03/01/2012 03:56 pm ET Updated Mar 01, 2012

UC Santa Cruz Protesters Struck By Motorist At Demonstration

A peaceful protest at UC Santa Cruz took a turn when a motorist plowed through a line of protesters, striking several people.

About 100 students blocked the entrance to the UC Santa Cruz campus this morning, as part of an Occupy Education rally, protesting state education cuts, reported the Santa Cruz Sentinel.

Reportedly, at about 8:30 a.m., a man in an orange Ford Mustang attempted to enter the campus but was blocked by the crowd. According to witnesses, he revved his engine before driving into the crowd, hitting several protesters on foot, as well as a cyclist.

"Suddenly I'm on the hood and then the ground," said Abby Edwards, a 20-year-old protester who was struck by the car. No one appeared to be seriously injured.

A police officer on the scene ordered the driver to back up out of the crowd. The officer quickly detained both the driver and his female passenger.

According to the Santa Cruz Sentinal, the female passenger, Judith Samson, wrote an email to the paper regarding the incident. "We did not speed through the crowd," wrote Samson. "In fact, we were going less than 1 mph when the mob swarmed over our car, attempted to open the doors and windows, kicked our light in and threw paint all over the car." Samson wrote that they intended to press charges against the protesters.

ABC reported that, besides the incident, the protest has been largely peaceful.

The UC Santa Cruz protest is part of statewide day of action at UC and CSU schools, in protest of "impending fee increases and the continued privatization of the university," wrote Occupy Education on the group's blog.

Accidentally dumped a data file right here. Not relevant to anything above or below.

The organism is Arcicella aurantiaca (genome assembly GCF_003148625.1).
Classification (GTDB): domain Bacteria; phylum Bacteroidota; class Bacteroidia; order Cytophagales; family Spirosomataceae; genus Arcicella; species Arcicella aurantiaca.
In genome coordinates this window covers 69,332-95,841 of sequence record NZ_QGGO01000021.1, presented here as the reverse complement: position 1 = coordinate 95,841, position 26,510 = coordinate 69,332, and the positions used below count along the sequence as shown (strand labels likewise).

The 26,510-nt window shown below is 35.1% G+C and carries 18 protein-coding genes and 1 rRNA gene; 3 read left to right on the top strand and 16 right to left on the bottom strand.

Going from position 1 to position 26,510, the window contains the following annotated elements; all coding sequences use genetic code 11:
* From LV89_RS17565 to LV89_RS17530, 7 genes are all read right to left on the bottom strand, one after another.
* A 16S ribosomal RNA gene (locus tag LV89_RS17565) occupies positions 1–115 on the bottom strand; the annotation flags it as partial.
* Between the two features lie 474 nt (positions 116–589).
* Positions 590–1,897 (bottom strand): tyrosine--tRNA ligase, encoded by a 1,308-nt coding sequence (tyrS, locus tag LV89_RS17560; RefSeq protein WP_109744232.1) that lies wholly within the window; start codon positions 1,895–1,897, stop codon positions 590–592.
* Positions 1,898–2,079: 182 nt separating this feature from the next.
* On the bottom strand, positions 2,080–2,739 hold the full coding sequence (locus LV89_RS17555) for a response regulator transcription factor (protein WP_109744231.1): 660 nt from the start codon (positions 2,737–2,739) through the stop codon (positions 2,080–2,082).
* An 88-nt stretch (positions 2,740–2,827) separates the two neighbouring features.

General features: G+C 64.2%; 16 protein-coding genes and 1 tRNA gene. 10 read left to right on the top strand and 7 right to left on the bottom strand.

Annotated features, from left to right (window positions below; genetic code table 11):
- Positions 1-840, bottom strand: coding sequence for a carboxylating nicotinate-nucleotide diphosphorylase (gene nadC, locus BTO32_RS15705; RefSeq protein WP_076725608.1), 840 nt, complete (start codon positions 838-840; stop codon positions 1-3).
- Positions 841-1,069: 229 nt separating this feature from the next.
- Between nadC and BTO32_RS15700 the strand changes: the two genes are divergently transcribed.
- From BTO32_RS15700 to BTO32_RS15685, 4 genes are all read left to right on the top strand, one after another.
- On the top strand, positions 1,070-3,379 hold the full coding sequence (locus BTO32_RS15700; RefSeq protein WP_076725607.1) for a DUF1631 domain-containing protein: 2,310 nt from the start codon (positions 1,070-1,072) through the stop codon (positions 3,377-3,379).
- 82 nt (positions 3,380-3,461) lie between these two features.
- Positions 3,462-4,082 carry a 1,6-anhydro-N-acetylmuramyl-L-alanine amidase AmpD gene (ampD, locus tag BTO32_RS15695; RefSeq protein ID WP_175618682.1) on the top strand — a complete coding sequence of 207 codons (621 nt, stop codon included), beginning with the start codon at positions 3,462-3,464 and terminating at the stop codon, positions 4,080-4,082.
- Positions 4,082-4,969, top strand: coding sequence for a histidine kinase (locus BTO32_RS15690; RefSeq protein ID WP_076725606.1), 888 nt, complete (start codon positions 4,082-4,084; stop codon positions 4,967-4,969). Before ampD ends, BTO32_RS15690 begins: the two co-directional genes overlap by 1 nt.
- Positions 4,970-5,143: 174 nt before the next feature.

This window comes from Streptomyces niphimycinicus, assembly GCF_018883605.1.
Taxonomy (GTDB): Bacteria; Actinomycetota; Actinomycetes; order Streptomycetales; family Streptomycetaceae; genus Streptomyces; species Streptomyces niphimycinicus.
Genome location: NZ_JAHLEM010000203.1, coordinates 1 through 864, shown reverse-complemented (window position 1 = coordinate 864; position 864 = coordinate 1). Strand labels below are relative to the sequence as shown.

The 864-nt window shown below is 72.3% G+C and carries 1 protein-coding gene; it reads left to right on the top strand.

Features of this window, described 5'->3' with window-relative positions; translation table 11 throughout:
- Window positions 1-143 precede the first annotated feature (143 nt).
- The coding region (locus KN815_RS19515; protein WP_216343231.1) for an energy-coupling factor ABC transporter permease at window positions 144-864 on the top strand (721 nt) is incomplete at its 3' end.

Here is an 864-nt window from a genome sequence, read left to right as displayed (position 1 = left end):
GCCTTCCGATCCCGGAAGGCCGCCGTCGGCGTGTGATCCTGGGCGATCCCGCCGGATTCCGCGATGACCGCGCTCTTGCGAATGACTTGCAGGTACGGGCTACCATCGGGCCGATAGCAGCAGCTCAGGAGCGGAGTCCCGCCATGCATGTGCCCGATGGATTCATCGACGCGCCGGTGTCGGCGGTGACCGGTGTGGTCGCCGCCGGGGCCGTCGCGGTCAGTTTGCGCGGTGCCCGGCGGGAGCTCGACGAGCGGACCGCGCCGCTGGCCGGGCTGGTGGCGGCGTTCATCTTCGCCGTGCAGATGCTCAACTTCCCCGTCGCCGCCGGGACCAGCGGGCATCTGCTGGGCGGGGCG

In a pledge on the blog, the group outlined its mission:

We, stakeholders in the University of California at Santa Cruz, will strike on March 1st to demand quality and accessible public education. As fees increase across California's higher education system, the quality of public education continues to decline. [...] We are paying far more for far less, accumulating debt on top of our dismal employment prospects. These fee increases not only shackle the futures of the students inside the university, but also limit the possibilities of people outside. As workers, students, and educators, we know that a quality, accessible, public education is vital to providing paths to social mobility. The privatization of the university is an attack on communities of color, children in poverty, and the working class. We demand that priorities be adjusted to address the needs of students, teachers, workers, and communities.

The group plans to shut down access to the university and build a "tent university" for classes and discussion.

However, UC Santa Cruz Spokesman Jim Burns explained that he did not think the protest was fair to other UCSC students.

"We don't think that it's really appropriate to impact other students and perhaps deprive them of the ability to get to class when they're already paying more for those classes," said Burns to ABC.